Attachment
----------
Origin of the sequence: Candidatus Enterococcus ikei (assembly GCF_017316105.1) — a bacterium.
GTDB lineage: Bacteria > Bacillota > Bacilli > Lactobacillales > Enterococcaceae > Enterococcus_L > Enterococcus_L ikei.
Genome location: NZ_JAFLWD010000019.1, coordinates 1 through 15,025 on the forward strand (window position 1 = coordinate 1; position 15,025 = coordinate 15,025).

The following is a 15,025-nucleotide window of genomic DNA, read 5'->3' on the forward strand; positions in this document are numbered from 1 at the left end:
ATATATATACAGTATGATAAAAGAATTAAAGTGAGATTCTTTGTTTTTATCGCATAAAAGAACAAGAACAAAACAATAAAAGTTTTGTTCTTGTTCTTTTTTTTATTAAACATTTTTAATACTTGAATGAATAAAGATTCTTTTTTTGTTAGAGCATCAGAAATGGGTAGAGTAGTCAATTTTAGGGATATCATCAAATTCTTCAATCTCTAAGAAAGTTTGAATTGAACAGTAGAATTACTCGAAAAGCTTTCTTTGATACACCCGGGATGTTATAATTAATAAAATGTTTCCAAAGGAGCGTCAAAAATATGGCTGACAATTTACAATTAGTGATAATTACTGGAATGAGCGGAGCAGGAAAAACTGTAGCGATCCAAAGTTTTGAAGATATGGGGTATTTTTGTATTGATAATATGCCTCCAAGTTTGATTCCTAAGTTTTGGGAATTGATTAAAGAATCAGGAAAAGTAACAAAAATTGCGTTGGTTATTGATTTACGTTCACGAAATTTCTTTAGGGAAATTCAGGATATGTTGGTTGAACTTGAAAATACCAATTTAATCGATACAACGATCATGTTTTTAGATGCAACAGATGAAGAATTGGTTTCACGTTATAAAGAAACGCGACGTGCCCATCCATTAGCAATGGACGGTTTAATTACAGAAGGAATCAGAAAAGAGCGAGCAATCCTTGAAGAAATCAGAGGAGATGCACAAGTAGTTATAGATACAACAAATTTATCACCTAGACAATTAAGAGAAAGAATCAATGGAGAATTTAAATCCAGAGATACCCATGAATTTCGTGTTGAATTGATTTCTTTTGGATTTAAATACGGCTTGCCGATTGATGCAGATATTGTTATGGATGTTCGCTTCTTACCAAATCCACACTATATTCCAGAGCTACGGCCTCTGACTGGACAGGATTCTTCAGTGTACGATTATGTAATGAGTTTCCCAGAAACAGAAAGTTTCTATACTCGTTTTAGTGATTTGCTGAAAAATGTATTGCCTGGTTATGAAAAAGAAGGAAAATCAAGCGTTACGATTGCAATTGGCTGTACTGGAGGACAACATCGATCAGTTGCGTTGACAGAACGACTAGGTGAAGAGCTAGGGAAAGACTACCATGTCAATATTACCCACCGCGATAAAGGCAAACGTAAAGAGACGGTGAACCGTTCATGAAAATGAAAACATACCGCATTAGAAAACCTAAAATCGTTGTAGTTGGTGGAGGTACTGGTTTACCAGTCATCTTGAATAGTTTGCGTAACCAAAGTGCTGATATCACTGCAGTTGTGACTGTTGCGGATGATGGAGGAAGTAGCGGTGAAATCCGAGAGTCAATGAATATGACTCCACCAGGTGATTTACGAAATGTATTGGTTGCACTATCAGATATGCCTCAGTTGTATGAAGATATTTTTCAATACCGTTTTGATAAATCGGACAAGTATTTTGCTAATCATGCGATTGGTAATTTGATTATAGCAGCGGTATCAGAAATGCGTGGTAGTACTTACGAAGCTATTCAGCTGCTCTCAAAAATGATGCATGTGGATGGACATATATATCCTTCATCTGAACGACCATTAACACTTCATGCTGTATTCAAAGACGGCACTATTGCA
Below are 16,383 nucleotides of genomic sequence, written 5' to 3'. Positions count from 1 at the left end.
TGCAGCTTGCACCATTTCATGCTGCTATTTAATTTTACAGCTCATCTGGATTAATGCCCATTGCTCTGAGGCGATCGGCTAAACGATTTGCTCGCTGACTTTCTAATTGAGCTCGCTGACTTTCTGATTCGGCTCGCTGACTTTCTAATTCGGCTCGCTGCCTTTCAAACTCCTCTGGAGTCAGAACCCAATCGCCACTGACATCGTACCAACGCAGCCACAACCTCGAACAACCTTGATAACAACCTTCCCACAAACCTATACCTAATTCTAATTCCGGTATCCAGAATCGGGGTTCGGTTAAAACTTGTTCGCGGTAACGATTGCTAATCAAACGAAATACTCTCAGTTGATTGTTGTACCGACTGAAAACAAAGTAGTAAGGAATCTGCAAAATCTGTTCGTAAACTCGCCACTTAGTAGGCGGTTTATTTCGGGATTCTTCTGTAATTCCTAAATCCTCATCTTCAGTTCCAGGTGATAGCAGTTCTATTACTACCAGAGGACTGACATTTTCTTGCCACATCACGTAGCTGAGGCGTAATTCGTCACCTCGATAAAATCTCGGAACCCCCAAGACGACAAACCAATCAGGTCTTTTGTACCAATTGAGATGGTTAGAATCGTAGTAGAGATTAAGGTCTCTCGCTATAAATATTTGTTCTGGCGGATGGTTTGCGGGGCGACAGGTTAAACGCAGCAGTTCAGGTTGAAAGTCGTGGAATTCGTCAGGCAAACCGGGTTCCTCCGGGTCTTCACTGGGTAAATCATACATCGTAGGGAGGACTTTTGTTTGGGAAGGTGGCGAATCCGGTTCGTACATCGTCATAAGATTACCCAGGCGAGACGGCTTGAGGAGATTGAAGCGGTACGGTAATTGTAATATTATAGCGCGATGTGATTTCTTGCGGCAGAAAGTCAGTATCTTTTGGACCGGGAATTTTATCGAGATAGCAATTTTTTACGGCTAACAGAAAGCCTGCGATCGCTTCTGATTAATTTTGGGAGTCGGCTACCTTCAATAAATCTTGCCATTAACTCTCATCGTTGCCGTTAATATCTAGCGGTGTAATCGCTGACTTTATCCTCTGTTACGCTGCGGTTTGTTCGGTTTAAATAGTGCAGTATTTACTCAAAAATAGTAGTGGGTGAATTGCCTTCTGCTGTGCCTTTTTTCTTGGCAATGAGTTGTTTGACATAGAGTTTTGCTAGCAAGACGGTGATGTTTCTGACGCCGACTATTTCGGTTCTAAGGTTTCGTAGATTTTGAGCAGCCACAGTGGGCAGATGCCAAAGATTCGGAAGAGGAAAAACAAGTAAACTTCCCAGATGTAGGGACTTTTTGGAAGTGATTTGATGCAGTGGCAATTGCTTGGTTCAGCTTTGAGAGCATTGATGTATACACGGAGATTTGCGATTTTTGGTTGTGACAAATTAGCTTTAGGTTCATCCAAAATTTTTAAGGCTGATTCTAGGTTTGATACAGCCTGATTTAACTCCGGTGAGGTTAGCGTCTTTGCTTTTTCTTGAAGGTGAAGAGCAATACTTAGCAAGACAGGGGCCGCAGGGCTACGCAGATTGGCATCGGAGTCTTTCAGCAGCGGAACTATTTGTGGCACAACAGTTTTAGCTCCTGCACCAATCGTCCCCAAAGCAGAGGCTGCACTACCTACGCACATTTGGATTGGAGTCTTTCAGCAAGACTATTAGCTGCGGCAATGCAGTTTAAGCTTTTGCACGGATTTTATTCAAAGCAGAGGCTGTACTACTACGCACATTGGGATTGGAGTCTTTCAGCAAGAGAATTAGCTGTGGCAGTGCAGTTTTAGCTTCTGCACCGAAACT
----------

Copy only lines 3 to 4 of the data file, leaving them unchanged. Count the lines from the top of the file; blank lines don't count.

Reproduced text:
Genome location: NZ_JAFLWD010000019.1, coordinates 1 through 15,025 on the forward strand (window position 1 = coordinate 1; position 15,025 = coordinate 15,025).

The following is a 15,025-nucleotide window of genomic DNA, read 5'->3' on the forward strand; positions in this document are numbered from 1 at the left end: